In the weeks leading up to closing on a home, check with your bank and title company to go over instructions for wiring funds. At the same time, avoid any changes to your finances, like a large bank deposit or withdrawal or new debt.
The title or closing agent will have all the documents you need to sign at the closing table. They’ll also provide you and the seller with a detailed list of everything you need to bring to closing.
- Photo ID
- A copy of your sales agreement
- Receipt for wire transfer
- Proof of homeowners insurance (if the title company doesn’t have it yet)
- A copy of the closing disclosure you received prior to closing
- Any other documents specified by the lender
- Photo ID
- A copy of your sales agreement
- Cashier’s check or wire transfer receipt for any mortgage balance due at closing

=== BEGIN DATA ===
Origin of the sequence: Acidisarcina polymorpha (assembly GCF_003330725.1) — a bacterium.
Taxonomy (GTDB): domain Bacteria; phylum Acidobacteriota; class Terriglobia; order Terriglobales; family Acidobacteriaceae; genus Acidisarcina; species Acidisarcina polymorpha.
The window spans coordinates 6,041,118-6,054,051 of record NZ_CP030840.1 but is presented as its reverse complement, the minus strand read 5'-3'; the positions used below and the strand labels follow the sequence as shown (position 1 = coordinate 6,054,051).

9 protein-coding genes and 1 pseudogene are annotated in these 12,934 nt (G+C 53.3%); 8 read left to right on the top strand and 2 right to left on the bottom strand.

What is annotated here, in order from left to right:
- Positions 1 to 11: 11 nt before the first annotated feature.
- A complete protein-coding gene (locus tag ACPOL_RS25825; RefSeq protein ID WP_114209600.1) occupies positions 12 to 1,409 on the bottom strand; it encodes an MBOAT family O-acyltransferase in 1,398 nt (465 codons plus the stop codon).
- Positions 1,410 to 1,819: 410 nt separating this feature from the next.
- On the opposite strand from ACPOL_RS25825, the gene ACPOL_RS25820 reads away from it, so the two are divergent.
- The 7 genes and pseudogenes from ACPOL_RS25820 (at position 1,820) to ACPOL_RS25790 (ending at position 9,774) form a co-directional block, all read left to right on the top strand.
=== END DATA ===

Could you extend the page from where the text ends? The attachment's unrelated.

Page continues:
- House key, mailbox keys, garage door openers, and other devices needed to enter the home
- A copy of the closing disclosure received prior to closing
Is a short sale home right for you?
A short sale makes sense for buyers who have a great deal of flexibility with their closing date and are willing to wait in exchange for the chance to save money on a home purchase.
Here are some questions to ask yourself before you invest your time in a short-sale property:
- Will waiting for lender approval cause undue hardship?
- Am I willing to wait until after closing to make necessary repairs, and then pay for them out of pocket?
- Is the comparatively small pool of available short sale properties too restrictive to justify the savings?
If you have any doubts after answering these questions, a short sale may not be the best fit for you.
A short sale isn’t the only way to land a great deal on a home, though. With a lower mortgage rate, you can save a bunch of money over the course of your home loan.
Credible makes it easy to find a competitive rate. With Credible, you can compare our partner lenders — and it only takes a few minutes.